Denying Access to a Child in Australia

The recent Family Law Amendment Bill 2023 significantly impacts Australian parents involved in access denial cases with their children.

One of the most notable changes is the shift from a more rigid “equal share” to flexible, depending on the situation, “joint parental responsibility.”

This guide explores how the bill’s shift from ‘equal share’ to ‘joint parental responsibility’ affects such scenarios.

It delves into the nuances of legal rights and responsibilities, emphasising the bill’s influence on decision-making processes in parental disputes.

Essential for parents either considering or facing access denial, this guide provides a clear understanding of the changed legal landscape, ensuring informed decisions aligned with the new framework set by this pivotal legislation in Australia’s family law system.

Denying access to a child in Australia

Learn what steps you can take next

Reasons to Deny Overnight Visitation

In cases involving child custody and visitation rights, there are several circumstances where denying overnight visitation may be considered necessary for the child’s safety and well-being.

These include:

  • History of Violence: If one parent has a history of violence, either towards the child or others, it may be deemed unsafe for the child to spend nights with that parent. This is due to the potential risk of harm.
  • Drug or Alcohol Abuse: Substance abuse issues can severely impair a parent’s ability to care for a child safely and responsibly. Overnight stays might be restricted if there is a concern that the parent’s substance abuse could endanger the child.
  • Extreme Mental Health Issues: If a parent suffers from severe mental health problems that are not effectively managed, this could pose risks to the child’s safety or emotional well-being during overnight visits. In such cases, visitation might be limited or supervised to ensure the child’s safety.

In all these scenarios, the primary concern is the child’s safety and well-being.

Decisions about overnight visitation are typically made by family courts, taking into account various factors, including expert assessments and evidence presented regarding each parent’s ability to provide a safe and nurturing environment.

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Can I deny access to my child or children?

Generally, denying access to a child in Australia is not allowed. Access to a child is only taken away in exceptional circumstances.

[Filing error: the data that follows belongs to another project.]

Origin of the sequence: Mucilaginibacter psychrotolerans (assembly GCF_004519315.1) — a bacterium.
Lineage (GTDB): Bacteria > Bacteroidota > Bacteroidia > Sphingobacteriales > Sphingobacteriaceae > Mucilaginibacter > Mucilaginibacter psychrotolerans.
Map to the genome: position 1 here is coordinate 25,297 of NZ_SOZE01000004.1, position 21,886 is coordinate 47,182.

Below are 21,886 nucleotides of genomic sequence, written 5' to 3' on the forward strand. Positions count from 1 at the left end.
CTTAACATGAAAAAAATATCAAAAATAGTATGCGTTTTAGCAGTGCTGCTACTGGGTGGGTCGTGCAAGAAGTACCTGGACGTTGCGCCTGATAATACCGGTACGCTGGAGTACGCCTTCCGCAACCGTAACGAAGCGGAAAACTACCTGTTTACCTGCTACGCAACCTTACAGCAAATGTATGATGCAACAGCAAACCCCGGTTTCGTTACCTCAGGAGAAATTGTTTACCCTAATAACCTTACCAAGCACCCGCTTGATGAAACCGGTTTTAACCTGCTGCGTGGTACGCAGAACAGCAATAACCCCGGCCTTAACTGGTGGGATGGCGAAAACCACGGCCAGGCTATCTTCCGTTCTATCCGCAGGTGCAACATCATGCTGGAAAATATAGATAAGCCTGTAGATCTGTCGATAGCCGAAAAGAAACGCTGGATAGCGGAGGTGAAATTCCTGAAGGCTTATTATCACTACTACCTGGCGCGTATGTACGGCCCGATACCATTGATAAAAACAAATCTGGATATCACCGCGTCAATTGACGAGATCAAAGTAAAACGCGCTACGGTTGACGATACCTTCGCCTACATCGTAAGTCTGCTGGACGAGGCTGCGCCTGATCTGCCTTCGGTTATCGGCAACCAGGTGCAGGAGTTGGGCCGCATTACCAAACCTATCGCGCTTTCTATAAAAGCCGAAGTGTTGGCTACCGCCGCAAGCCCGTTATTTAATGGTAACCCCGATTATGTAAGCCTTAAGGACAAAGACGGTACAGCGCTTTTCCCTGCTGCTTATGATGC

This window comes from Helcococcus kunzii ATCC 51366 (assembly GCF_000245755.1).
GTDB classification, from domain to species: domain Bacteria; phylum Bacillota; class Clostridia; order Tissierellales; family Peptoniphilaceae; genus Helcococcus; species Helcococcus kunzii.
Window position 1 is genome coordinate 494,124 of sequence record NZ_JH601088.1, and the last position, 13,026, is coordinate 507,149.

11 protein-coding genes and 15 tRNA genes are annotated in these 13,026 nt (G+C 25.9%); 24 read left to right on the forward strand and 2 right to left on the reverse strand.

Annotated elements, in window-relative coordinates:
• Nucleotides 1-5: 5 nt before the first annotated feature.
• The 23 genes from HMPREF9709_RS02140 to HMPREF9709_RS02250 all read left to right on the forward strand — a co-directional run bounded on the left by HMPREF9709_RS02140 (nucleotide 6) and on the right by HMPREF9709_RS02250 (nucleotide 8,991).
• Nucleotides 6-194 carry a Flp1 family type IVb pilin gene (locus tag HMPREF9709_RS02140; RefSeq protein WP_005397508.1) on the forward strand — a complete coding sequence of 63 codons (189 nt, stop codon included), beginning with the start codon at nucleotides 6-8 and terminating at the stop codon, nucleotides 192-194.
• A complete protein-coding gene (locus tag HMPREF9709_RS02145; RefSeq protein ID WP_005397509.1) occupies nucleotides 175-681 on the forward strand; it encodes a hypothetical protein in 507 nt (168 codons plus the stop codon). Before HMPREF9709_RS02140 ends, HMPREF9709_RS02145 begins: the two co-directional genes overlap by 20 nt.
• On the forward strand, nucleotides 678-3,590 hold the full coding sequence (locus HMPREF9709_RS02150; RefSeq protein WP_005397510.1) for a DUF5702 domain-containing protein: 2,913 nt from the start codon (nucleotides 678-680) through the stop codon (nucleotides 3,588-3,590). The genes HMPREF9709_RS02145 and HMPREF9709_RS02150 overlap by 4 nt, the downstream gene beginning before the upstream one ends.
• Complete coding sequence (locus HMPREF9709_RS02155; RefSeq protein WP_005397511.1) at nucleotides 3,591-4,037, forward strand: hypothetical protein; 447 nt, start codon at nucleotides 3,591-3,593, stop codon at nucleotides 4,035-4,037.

Cases, where access to a child might be denied, include when it is in the best interests of the child to do so or to protect a child’s safety.

What can I do if I am being denied access to my child?

If you are being denied access to your child without a formal order, you will need to either go to family law mediation or seek legal advice.

Do not simply snatch or attend the residence of the child to take the child back.

This could potentially result in a much longer and tougher long-term argument against you.

You might be advised to apply to the Federal Circuit Court or the Family Court for an urgent recovery order.

Hopefully, you will be able to negotiate some kind of contact with the child, even if it is supervised contact, to maintain your relationship in the short term.

What is a supervised visit?

“A supervised visit” allows a parent to see their child but requires that visit be supervised by someone who is eligible to do so. People who are able to supervise contact between one parent and a child include:

  • A trustworthy relative
  • A trustworthy person who is not a relative (e.g. babysitter or close family friend)
  • A qualified professional.
  • The access the parent has with a child is limited but not completely cut off.

You will find that even parents in tough circumstances such as being imprisoned are still able to have supervised visits instead of being denied complete access to a child.

Can I Call The Police if My Ex Won’t Let Me See My Child?

If your ex-partner is not allowing you to see your child in violation of a court order or agreed parenting plan, calling the police is an option, especially if you believe your child is in immediate danger.

However, the police may be limited in what they can do if the issue is primarily viewed as a civil matter, such as a dispute over custody or visitation rights. It’s generally recommended to address these issues through legal channels.

You should contact a family lawyer or your legal representative to discuss the situation and explore options such as filing a motion with the family court to enforce the visitation order.

The court can then take appropriate actions to ensure compliance, which might include modifying the custody arrangement or taking other measures to facilitate your access to the child.

Always ensure your actions align with legal advice and court orders to protect your rights and the best interests of your child.

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